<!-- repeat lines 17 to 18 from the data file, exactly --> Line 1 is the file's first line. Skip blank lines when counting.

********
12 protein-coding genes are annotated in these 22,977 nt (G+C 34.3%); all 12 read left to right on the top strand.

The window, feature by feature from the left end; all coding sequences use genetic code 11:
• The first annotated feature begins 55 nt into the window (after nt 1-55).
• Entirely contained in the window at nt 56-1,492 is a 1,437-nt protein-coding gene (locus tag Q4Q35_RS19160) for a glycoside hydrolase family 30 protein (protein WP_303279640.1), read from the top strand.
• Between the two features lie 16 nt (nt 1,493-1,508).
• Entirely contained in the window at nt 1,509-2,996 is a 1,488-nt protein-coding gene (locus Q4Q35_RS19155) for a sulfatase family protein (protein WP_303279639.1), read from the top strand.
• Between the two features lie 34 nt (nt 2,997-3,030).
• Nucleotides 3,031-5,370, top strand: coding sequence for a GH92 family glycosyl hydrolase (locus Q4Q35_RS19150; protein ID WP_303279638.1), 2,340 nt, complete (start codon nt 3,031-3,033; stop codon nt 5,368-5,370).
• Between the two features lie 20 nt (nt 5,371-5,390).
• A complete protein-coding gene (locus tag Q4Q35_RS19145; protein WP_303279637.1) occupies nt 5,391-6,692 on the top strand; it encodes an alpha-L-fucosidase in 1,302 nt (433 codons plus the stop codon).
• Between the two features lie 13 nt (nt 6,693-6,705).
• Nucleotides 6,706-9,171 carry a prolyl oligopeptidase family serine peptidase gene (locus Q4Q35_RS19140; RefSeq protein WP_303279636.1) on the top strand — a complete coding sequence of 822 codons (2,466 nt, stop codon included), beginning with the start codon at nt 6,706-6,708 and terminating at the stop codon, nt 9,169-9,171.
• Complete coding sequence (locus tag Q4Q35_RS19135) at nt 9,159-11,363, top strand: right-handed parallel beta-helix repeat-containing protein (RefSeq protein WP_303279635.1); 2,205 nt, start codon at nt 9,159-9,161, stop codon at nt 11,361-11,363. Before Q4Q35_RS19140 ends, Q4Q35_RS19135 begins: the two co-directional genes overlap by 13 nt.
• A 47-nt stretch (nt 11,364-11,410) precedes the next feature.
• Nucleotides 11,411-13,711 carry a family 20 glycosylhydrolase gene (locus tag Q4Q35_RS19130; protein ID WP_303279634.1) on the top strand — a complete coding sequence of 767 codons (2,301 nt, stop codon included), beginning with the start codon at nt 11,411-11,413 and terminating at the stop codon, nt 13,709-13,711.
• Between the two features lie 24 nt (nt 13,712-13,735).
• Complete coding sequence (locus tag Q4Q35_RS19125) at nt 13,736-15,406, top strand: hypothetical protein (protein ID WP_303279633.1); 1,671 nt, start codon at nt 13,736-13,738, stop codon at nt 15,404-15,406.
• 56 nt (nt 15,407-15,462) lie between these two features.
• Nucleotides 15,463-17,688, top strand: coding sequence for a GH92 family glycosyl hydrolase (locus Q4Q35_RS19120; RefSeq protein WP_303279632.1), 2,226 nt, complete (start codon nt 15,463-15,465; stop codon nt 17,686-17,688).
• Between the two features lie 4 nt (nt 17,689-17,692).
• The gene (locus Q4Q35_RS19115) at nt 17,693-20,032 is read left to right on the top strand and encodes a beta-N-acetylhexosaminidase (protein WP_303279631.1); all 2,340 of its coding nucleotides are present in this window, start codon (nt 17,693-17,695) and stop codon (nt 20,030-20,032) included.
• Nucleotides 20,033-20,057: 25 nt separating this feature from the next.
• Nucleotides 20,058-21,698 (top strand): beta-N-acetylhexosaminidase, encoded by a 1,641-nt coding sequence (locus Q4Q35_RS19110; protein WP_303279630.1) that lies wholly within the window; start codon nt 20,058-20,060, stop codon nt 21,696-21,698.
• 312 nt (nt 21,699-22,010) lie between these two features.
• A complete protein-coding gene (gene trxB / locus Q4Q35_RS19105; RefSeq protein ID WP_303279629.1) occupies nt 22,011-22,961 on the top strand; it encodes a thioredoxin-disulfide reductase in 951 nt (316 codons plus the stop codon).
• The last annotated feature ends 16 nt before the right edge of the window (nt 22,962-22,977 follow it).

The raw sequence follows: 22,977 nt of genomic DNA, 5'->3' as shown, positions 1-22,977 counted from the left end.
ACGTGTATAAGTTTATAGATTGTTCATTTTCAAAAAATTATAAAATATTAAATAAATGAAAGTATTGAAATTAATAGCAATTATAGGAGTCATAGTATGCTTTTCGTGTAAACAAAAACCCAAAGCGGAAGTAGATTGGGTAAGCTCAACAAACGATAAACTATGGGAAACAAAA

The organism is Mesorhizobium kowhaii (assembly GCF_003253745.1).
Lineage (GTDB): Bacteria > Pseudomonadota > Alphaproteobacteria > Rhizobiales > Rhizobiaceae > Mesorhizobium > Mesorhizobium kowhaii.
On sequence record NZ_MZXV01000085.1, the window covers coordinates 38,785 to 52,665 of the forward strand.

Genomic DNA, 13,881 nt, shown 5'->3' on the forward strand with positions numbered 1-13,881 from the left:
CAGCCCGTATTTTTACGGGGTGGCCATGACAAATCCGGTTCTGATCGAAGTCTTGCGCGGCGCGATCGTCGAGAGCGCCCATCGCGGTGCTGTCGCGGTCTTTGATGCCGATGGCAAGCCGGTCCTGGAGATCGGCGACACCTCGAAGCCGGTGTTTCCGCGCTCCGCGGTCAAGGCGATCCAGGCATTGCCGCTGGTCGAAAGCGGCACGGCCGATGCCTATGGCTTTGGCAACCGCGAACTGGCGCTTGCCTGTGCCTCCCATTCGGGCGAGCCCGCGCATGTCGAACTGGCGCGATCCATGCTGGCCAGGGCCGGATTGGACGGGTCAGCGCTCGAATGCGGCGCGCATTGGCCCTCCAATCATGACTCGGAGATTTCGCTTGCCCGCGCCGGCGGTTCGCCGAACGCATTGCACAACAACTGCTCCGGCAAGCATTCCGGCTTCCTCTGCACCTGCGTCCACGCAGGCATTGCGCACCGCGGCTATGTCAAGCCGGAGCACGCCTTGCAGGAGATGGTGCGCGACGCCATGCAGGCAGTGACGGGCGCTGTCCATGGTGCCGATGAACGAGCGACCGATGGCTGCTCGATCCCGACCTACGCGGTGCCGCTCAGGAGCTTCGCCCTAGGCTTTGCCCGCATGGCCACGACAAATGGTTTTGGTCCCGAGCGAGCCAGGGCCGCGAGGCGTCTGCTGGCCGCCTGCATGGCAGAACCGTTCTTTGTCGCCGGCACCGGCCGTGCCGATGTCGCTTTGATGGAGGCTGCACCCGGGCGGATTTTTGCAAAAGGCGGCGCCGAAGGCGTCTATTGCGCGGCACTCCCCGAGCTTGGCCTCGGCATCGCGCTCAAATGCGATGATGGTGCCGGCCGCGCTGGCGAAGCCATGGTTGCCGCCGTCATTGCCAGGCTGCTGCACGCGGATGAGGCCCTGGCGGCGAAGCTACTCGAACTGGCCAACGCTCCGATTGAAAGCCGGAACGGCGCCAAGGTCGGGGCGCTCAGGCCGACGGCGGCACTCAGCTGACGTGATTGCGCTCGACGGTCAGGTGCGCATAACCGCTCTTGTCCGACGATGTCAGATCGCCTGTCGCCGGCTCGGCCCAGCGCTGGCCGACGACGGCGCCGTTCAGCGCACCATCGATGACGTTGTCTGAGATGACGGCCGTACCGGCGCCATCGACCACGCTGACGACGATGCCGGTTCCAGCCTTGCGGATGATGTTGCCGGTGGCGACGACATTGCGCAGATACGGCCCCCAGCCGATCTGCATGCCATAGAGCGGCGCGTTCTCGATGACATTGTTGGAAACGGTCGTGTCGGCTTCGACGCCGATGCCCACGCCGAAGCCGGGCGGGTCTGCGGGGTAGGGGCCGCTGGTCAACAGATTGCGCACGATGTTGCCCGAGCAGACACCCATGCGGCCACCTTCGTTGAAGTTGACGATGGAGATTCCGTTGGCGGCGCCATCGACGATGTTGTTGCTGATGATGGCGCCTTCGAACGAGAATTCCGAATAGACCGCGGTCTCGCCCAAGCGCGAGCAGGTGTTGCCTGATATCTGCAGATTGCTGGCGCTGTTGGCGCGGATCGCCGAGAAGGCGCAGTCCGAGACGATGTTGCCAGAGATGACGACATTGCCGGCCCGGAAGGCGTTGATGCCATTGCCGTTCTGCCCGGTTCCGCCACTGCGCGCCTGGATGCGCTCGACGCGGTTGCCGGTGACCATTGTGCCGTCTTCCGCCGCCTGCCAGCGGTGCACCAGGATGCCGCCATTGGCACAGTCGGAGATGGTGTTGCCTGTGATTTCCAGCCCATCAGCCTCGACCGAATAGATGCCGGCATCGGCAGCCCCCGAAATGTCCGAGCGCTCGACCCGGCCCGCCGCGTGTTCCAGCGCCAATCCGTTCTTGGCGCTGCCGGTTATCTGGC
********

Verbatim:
• Complete coding sequence (locus tag Q4Q35_RS19125) at nt 13,736-15,406, top strand: hypothetical protein (protein ID WP_303279633.1); 1,671 nt, start codon at nt 13,736-13,738, stop codon at nt 15,404-15,406.
• 56 nt (nt 15,407-15,462) lie between these two features.